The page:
Sunday, April 29, 2018

A Crackpot Posing as a Genius

I've been noticing many articles, recently, about the plight of loneliness. It's now linked to anxiety and depression, and addiction, and a former US Surgeon General calls it the most common threat to public health.

We blame the internet and social media for a loss of connection between people, but this piece was written in the 1940s:
"Loneliness is not solitude. Solitude requires being alone whereas loneliness shows itself most sharply in company with others. . . . it seems that Epictetus, the emancipated slave philosopher of Greek origin, was the first to distinguish between loneliness and solitude. . . . As Epictetus sees it the lonely man finds himself surrounded by others with whom he cannot establish contact or to whose hostility he is exposed. The solitary man, on the contrary, is alone and therefore "can be together with himself" since men have the capacity of 'talking with themselves.' In solitude, in other words, I am 'by myself,' together with my self, and therefore two-in-one, whereas in loneliness I am actually one, deserted by all others. . . . The problem of solitudes is that this two-in-one needs the others in order to become one again: one unchangeable individual whose identity can never be mistaken for that of any other. For the confirmation of any identity I depend entirely upon other people. . . .  
Solitude can become loneliness; this happens when all by myself I am deserted by my own self. Solitary men have always been in danger of loneliness, when they can no longer find the redeeming grace of companionship to save them from duality and equivocality and doubt. Historically, it seems as though this danger became sufficiently great to be noticed by others and recorded by history only in the nineteenth century. It showed itself clearly when philosophers, for whom alone solitude is a way of life and a condition of work, were no longer content with the fact that 'philosophy is only for the few' and began to insist that nobody 'understands' them. . . . Conversely, there is always the chance that a lonely man finds himself and starts the thinking dialogue of solitude" (476-7)."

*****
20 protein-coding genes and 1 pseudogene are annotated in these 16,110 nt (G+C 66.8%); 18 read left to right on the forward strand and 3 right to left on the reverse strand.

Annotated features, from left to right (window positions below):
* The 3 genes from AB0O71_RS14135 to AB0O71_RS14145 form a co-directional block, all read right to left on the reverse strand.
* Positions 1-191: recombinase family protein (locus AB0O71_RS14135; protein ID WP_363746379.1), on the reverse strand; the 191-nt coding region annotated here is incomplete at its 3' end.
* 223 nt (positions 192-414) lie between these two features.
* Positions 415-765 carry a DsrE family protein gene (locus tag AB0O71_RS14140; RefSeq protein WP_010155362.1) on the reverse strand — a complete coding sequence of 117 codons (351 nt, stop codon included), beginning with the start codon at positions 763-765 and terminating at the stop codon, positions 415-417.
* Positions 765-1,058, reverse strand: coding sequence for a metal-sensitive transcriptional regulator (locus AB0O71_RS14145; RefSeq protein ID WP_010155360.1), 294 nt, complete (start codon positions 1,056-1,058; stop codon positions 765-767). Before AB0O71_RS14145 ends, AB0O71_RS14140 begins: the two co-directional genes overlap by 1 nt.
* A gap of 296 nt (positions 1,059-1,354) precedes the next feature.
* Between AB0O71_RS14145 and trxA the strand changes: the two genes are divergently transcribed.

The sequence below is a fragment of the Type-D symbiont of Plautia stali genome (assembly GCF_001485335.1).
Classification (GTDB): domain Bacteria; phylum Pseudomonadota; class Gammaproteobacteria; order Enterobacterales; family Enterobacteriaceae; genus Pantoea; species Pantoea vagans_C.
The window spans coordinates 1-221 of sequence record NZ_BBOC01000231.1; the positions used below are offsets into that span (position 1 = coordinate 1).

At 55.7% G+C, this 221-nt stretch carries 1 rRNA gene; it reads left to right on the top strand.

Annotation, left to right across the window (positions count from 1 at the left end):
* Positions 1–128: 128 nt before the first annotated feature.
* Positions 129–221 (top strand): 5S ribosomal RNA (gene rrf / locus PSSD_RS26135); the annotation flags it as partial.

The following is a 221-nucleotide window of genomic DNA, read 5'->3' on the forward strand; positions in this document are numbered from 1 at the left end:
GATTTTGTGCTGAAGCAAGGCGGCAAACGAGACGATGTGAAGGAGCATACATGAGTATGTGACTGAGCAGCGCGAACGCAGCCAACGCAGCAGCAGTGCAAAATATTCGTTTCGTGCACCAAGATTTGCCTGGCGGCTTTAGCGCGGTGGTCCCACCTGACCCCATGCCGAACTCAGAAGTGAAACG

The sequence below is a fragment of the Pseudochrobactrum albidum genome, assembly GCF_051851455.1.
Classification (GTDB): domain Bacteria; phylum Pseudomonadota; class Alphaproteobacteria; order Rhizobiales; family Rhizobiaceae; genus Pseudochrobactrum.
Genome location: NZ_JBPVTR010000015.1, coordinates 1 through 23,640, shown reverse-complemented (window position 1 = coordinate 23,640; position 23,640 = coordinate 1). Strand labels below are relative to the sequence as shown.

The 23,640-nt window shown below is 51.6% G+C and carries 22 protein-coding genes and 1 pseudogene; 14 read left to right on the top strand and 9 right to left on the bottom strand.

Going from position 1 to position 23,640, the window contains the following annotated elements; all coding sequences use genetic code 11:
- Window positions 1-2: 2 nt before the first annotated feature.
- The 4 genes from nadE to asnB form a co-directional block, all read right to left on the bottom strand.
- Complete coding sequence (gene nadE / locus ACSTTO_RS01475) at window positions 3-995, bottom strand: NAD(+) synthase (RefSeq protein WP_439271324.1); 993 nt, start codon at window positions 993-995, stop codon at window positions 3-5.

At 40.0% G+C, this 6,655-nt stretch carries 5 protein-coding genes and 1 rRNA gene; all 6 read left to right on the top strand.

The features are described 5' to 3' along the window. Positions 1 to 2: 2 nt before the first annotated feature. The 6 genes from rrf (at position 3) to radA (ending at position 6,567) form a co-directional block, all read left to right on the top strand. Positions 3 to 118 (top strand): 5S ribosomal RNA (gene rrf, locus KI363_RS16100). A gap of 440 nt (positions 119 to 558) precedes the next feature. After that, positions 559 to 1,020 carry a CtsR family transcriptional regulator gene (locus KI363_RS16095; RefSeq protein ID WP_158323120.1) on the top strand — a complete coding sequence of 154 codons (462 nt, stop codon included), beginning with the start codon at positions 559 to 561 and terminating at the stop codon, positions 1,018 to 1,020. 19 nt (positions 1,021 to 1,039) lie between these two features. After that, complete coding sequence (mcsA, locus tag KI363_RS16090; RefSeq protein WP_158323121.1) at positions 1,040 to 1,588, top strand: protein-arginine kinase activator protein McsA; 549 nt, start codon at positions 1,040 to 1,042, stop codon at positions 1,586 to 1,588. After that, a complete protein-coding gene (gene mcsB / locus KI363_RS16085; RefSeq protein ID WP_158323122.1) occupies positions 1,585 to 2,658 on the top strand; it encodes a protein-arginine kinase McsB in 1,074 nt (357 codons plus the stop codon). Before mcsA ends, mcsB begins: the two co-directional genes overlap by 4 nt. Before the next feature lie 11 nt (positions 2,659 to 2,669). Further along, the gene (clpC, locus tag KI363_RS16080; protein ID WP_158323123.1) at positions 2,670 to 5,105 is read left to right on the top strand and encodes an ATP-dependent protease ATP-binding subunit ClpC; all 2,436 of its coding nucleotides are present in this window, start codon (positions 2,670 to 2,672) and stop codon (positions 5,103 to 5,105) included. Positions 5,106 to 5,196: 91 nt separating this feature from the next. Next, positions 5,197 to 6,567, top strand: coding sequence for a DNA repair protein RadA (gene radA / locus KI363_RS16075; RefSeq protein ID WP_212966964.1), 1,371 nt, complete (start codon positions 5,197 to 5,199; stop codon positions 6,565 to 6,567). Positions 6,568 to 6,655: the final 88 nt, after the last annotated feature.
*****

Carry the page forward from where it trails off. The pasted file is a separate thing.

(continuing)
It's from Hannah Arendt's Origins of Totalitarianism.

Saturday, April 28, 2018

Seeing Jane Goodall

A post in which I gush a bit about it all.

Jane came to my city last Wednesday night. I had so much to do this week, but I had the tickets already, so I went begrudgingly. Yet when she walked on stage, I surprised myself by getting a bit teary. It's a curious reaction to meeting a pivotal role model from my childhood, someone whose life I envied right up there with Farley Mowat's life (possibly) in Never Cry Wolf. And I didn't even meet her - we were one row from the furthest point from the stage. But still...

She radiates warmth and humour and genuine kindness. She embodies love and patience. She speaks slowly and deliberately as she sipped from a flask of whiskey throughout the evening. She's on a tour of speaking engagements which she does without taking a speaker's fee so that all the proceeds can go to saving habitat and animals and people. She's living a truly ethical life; she should be revered as a wise woman, an elder - one of very few who might be able to guide us out of this mess.

And here's what she told us (loosely paraphrased unless in quotation marks):

Wednesday, April 25, 2018

On Entitlement and Unfettered Rage

One of the benefits or downfalls of the internet is that it allows fringe groups to find each other online. When it comes to feeling like nobody in the world knows about climate change or the Myanmar genocide (or philosophy), because nobody in my immediate vicinity is too concerned or interested, then it's invaluable to find clusters of intelligent people writing about them regularly online. Finding people with the same concerns about the world can be a game-changer when you've all but given up on working towards a solution for a grave social injustice.